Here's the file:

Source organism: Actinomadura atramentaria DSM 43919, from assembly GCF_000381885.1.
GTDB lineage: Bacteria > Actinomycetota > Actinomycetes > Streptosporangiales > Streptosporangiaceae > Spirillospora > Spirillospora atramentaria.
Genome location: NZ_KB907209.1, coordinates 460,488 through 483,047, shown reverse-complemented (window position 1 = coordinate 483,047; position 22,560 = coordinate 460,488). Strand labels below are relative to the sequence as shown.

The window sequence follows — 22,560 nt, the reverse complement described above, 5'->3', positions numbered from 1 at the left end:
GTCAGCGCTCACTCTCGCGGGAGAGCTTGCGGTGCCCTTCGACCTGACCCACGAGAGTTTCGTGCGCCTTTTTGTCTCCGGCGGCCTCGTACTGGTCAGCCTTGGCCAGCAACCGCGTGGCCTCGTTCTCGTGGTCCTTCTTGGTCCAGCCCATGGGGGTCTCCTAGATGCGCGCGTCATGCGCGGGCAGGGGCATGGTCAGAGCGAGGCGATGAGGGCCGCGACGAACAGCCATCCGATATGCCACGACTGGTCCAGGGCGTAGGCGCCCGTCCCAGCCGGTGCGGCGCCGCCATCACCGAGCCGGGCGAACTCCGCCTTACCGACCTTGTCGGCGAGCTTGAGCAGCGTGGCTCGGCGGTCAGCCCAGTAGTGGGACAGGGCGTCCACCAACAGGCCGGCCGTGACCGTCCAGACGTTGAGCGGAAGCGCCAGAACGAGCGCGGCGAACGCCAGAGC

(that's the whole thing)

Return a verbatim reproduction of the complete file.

Source organism: Actinomadura atramentaria DSM 43919, from assembly GCF_000381885.1.
GTDB lineage: Bacteria > Actinomycetota > Actinomycetes > Streptosporangiales > Streptosporangiaceae > Spirillospora > Spirillospora atramentaria.
Genome location: NZ_KB907209.1, coordinates 460,488 through 483,047, shown reverse-complemented (window position 1 = coordinate 483,047; position 22,560 = coordinate 460,488). Strand labels below are relative to the sequence as shown.

The window sequence follows — 22,560 nt, the reverse complement described above, 5'->3', positions numbered from 1 at the left end:
GTCAGCGCTCACTCTCGCGGGAGAGCTTGCGGTGCCCTTCGACCTGACCCACGAGAGTTTCGTGCGCCTTTTTGTCTCCGGCGGCCTCGTACTGGTCAGCCTTGGCCAGCAACCGCGTGGCCTCGTTCTCGTGGTCCTTCTTGGTCCAGCCCATGGGGGTCTCCTAGATGCGCGCGTCATGCGCGGGCAGGGGCATGGTCAGAGCGAGGCGATGAGGGCCGCGACGAACAGCCATCCGATATGCCACGACTGGTCCAGGGCGTAGGCGCCCGTCCCAGCCGGTGCGGCGCCGCCATCACCGAGCCGGGCGAACTCCGCCTTACCGACCTTGTCGGCGAGCTTGAGCAGCGTGGCTCGGCGGTCAGCCCAGTAGTGGGACAGGGCGTCCACCAACAGGCCGGCCGTGACCGTCCAGACGTTGAGCGGAAGCGCCAGAACGAGCGCGGCGAACGCCAGAGC